Why Missouri Received Two Federal Reserve Banks
This is the final post of a three-part series discussing the founding of the Federal Reserve System. Today’s post examines why Missouri received two Reserve banks.
As our previous blog post discussed, banker preferences and economic strength of cities seemed to weigh heavily on the decisions of the Reserve Bank Organization Committee (RBOC), which selected where Federal Reserve banks would be located and how the district boundaries would be drawn.
Still, many believe (then and now) that politics played a significant role in influencing these decisions. A article by Vice President and Deputy Director of Research David Wheelock examined these claims, focusing on one in particular: the fact that Missouri received two Reserve banks (in St. Louis and Kansas City).
Economic and Political Considerations
Wheelock wrote: “The RBOC’s announcement brought outcries from several cities that had unsuccessfully sought Reserve Banks and charges that political considerations—especially Democratic Party interests—had unduly influenced the committee’s decisions.”
Wheelock pointed out that some research suggests that political influence indeed played a role. For example, one researcher noted that Missouri Senator James A. Reed and Oklahoma Senator Robert Owen (who was chairman of the Senate Banking Committee and had sponsored the Federal Reserve Act) appealed directly to the White House for Kansas City getting a Reserve bank.1 (For more examples of potential political influence, see Wheelock’s article “Economics and Politics in Selecting Federal Reserve Cities: Why Missouri Has Two Reserve Banks.”)
However, other research suggests that both Kansas City and St. Louis could stand on their own merits. Another paper Wheelock cited suggested that “partisan connections at best smoothed the way for selecting two Missouri cities. In this case, the choice more likely reflected the region’s political economy (with Kansas City looking westward and St. Louis to the east) and the desire to curry support of the most active banking communities (given St. Louis’s status as a major financial center).”2
Wheelock wrote: “Thus, apart from political connections, it seems conceivable that strong cases could be made for both St. Louis and Kansas City on the basis of economic considerations and the preferences of the Fed’s future member banks.”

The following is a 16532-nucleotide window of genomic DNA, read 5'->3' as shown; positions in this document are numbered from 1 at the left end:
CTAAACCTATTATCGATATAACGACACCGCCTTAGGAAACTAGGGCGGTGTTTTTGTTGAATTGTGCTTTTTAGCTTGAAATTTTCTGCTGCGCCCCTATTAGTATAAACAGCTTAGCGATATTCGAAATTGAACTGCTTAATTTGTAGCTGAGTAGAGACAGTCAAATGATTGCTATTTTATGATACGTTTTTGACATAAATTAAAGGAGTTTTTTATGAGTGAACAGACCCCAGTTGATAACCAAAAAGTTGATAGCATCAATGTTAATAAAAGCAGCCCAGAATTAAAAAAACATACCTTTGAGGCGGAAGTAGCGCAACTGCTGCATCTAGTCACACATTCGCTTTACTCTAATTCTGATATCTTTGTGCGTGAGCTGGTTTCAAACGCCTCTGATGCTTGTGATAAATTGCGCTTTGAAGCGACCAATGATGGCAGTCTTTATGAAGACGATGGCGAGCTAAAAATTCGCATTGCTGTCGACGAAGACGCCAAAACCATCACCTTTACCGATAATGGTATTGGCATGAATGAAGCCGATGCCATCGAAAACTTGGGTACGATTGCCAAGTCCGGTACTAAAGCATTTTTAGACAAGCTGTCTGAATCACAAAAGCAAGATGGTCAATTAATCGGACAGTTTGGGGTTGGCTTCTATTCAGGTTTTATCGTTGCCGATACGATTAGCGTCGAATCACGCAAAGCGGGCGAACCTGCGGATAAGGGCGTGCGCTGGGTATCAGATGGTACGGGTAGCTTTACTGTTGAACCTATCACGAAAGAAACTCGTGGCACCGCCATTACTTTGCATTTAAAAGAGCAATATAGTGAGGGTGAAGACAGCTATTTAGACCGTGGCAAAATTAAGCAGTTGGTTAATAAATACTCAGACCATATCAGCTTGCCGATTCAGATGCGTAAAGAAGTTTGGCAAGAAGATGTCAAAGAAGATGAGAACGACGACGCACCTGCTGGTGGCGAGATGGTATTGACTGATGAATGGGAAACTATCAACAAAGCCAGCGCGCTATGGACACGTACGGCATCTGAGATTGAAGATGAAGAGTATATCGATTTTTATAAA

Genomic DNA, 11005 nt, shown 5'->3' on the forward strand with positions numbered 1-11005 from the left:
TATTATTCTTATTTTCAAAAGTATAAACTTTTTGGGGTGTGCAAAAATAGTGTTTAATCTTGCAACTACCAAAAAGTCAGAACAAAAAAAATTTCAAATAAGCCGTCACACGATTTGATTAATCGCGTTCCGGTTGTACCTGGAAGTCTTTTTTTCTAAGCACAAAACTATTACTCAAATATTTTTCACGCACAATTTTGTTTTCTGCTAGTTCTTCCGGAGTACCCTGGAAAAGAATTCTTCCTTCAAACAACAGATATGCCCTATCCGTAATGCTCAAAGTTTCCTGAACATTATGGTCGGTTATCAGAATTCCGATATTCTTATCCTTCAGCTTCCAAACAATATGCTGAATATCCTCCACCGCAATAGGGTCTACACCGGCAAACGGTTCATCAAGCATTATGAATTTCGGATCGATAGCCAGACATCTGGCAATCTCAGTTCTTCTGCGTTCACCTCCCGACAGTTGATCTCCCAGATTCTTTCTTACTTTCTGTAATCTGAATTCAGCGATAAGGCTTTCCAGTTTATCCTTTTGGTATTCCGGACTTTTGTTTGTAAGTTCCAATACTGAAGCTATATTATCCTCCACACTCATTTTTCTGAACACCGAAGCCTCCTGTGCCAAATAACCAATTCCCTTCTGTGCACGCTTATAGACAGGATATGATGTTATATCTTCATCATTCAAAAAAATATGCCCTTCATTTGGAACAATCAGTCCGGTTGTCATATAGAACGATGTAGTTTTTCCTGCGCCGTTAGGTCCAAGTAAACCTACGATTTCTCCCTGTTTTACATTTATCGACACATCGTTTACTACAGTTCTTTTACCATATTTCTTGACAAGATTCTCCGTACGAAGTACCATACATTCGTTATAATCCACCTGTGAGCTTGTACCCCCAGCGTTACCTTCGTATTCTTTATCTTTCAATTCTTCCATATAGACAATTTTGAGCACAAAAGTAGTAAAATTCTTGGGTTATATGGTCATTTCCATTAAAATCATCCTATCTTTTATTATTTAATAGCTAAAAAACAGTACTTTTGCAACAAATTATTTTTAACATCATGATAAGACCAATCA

Wheelock noted that the support for St. Louis receiving a Reserve bank was not surprising. St. Louis was the nation’s fourth largest city at the time and was one of three cities to be designated a central reserve city (along with New York City and Chicago).
Wheelock also noted that Reserve banks needed strong transportation and communication services to serve their member banks. He wrote: “At the confluence of the Missouri and Mississippi Rivers and with service from 26 trunk rail lines, St. Louis was one of the nation’s premier transportation hubs.”
A survey conducted by the RBOC also appeared to heavily influence the locations of Reserve banks. National banks were asked to name their top three choices for the location of their Reserve bank, as well as eight to 12 recommendations for Reserve bank locations throughout the country.
St. Louis was in the top 10 in first-choice votes, received the third-most first-, second- and third-place votes overall (behind Chicago and New York City) and was named first-choice by banks in 11 states (also third-most behind Chicago and New York City). (For more details on the results of this survey, see Wheelock’s paper “Economics and Politics in Selecting Federal Reserve Cities: Why Missouri Has Two Reserve Banks.”)
St. Louis’s selection may not have been surprising, but Kansas City’s selection was somewhat controversial. After the RBOC announced the locations of the Reserve banks, it followed up with a report focusing on some of the most controversial decisions, including selecting Kansas City over Denver, Omaha or Lincoln.
Kansas City received considerable support from bankers according to the RBOC’s survey. Wheelock wrote: “The extensive support for Kansas City, however, was viewed as something of a surprise.” It received the fifth-most first-choice votes (506) among all cities, well ahead of its chief rivals Denver (136 votes), Omaha (218) and Lincoln (22).3
Wheelock also noted that Kansas City had better transportation linkages and business connections within its district than its rivals. Kansas City was close to St. Louis in terms of transportation, with 16 trunk rail lines, 32 subordinate lines and 260 daily passenger trains. Also in its favor, Wheelock noted that Kansas City was a correspondent banking center.
Wheelock concluded: “We’ll never know the extent to which political considerations played a role in the selection of Kansas City, St. Louis, or both cities for Reserve Banks, but on the basis of both the preferences of bankers and the economic criteria for the placement of Reserve Banks, both cities deserved serious consideration.”
Notes and References
1 Todd, Tim. Confidence Restored: The History of the Tenth District’s Federal Reserve Bank. Kansas City, MO: Federal Reserve Bank of Kansas City, 2008.
2 Binder, Sarah; and Spindel, Mark. “Monetary Politics: Origins of the Federal Reserve.” Studies in American Political Development, April 2013, Vol. 27, Issue 1, pp. 1-13.
3 Kansas City was fifth when votes for Minneapolis (370) and St. Paul (94) are combined and also include votes saying either city would be a first choice (44).
Follow the Series
- Why the Federal Reserve Was Founded
- How the Federal Reserve System Was Formed
- Why Missouri Received Two Federal Reserve Banks
- Review: Economics and Politics in Selecting Federal Reserve Cities: Why Missouri Has Two Reserve Banks
- Annual Report: 100 Years of Service
- On the Economy: Why St. Louis Received a Federal Reserve Bank
- On the Economy: How the Fed’s Regional Structure Affects Monetary Policy